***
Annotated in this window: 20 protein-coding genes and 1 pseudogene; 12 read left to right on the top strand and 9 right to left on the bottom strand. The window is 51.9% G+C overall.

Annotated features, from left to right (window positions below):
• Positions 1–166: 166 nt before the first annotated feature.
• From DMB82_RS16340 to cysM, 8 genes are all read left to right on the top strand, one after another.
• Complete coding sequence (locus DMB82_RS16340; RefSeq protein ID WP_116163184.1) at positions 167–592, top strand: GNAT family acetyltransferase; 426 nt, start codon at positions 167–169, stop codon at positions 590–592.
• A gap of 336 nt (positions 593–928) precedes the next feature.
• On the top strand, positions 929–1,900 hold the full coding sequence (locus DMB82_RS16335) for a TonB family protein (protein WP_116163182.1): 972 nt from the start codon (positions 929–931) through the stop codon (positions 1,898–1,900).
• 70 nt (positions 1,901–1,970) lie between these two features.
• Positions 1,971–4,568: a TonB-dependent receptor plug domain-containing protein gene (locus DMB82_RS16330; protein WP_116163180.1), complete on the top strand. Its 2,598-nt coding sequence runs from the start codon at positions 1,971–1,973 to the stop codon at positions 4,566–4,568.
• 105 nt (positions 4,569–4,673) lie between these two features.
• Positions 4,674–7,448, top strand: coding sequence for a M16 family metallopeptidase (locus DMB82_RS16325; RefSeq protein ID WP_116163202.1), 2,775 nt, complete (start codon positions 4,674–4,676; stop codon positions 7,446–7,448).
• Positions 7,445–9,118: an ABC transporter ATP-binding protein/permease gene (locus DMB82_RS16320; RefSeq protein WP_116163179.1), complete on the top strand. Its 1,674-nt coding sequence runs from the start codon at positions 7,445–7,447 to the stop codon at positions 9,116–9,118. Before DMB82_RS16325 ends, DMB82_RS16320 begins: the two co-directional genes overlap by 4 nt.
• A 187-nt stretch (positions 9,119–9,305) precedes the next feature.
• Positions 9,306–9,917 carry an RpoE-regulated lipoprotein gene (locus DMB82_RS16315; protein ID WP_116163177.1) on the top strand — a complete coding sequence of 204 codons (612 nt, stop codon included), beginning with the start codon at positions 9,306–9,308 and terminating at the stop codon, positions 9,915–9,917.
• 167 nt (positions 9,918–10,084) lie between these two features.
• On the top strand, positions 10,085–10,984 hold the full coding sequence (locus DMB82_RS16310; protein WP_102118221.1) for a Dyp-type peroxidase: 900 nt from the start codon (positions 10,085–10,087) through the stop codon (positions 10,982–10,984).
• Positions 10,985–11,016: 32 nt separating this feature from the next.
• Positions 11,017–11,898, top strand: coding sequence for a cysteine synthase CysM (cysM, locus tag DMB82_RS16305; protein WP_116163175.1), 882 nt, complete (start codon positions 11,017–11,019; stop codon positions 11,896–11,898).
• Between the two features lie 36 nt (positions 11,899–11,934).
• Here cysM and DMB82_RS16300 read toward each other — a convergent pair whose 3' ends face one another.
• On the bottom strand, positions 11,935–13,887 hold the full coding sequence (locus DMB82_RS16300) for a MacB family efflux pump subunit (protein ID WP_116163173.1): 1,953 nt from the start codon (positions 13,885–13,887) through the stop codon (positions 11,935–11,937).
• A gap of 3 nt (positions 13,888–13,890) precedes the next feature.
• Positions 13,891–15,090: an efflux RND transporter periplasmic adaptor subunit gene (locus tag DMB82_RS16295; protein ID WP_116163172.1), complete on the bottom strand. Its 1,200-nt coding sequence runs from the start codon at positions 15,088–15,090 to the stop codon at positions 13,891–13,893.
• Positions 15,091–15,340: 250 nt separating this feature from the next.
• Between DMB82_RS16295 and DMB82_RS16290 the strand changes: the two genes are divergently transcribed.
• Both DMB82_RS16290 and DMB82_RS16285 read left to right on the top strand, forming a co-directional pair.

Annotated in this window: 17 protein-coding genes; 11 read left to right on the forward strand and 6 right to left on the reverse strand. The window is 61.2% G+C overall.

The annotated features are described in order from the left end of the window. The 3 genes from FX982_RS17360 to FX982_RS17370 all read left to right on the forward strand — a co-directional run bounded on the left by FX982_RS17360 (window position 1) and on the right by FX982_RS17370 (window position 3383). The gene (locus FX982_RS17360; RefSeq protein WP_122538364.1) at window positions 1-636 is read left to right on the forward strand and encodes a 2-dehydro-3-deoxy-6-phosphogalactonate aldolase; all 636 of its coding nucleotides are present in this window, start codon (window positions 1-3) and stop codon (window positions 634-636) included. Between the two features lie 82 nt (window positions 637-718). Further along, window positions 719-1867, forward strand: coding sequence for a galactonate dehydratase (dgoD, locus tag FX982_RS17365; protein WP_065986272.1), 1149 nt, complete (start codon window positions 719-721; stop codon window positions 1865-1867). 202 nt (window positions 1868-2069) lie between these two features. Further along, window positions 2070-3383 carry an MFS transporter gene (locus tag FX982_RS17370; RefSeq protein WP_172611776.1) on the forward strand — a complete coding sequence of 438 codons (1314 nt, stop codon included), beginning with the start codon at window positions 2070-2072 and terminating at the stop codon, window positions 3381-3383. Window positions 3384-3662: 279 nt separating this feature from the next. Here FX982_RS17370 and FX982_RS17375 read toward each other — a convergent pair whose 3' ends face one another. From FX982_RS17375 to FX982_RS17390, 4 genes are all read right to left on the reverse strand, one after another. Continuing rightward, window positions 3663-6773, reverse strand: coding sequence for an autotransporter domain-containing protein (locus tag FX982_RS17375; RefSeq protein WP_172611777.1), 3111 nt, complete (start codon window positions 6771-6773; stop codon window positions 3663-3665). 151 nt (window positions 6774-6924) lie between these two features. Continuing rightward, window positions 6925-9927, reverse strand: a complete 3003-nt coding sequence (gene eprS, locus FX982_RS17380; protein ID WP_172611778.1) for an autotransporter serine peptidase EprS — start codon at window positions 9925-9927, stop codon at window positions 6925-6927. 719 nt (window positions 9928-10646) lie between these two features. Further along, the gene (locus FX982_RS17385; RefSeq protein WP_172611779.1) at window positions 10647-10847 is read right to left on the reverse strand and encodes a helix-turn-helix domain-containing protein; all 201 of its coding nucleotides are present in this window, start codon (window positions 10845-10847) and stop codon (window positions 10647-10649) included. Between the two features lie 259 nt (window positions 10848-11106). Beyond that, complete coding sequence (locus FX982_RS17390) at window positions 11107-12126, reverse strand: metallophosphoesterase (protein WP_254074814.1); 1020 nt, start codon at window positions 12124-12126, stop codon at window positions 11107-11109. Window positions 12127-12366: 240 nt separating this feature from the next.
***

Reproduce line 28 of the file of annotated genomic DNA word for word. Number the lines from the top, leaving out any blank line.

The annotated features are described in order from the left end of the window. The 3 genes from FX982_RS17360 to FX982_RS17370 all read left to right on the forward strand — a co-directional run bounded on the left by FX982_RS17360 (window position 1) and on the right by FX982_RS17370 (window position 3383). The gene (locus FX982_RS17360; RefSeq protein WP_122538364.1) at window positions 1-636 is read left to right on the forward strand and encodes a 2-dehydro-3-deoxy-6-phosphogalactonate aldolase; all 636 of its coding nucleotides are present in this window, start codon (window positions 1-3) and stop codon (window positions 634-636) included. Between the two features lie 82 nt (window positions 637-718). Further along, window positions 719-1867, forward strand: coding sequence for a galactonate dehydratase (dgoD, locus tag FX982_RS17365; protein WP_065986272.1), 1149 nt, complete (start codon window positions 719-721; stop codon window positions 1865-1867). 202 nt (window positions 1868-2069) lie between these two features. Further along, window positions 2070-3383 carry an MFS transporter gene (locus tag FX982_RS17370; RefSeq protein WP_172611776.1) on the forward strand — a complete coding sequence of 438 codons (1314 nt, stop codon included), beginning with the start codon at window positions 2070-2072 and terminating at the stop codon, window positions 3381-3383. Window positions 3384-3662: 279 nt separating this feature from the next. Here FX982_RS17370 and FX982_RS17375 read toward each other — a convergent pair whose 3' ends face one another. From FX982_RS17375 to FX982_RS17390, 4 genes are all read right to left on the reverse strand, one after another. Continuing rightward, window positions 3663-6773, reverse strand: coding sequence for an autotransporter domain-containing protein (locus tag FX982_RS17375; RefSeq protein WP_172611777.1), 3111 nt, complete (start codon window positions 6771-6773; stop codon window positions 3663-3665). 151 nt (window positions 6774-6924) lie between these two features. Continuing rightward, window positions 6925-9927, reverse strand: a complete 3003-nt coding sequence (gene eprS, locus FX982_RS17380; protein ID WP_172611778.1) for an autotransporter serine peptidase EprS — start codon at window positions 9925-9927, stop codon at window positions 6925-6927. 719 nt (window positions 9928-10646) lie between these two features. Further along, the gene (locus FX982_RS17385; RefSeq protein WP_172611779.1) at window positions 10647-10847 is read right to left on the reverse strand and encodes a helix-turn-helix domain-containing protein; all 201 of its coding nucleotides are present in this window, start codon (window positions 10845-10847) and stop codon (window positions 10647-10649) included. Between the two features lie 259 nt (window positions 10848-11106). Beyond that, complete coding sequence (locus FX982_RS17390) at window positions 11107-12126, reverse strand: metallophosphoesterase (protein WP_254074814.1); 1020 nt, start codon at window positions 12124-12126, stop codon at window positions 11107-11109. Window positions 12127-12366: 240 nt separating this feature from the next.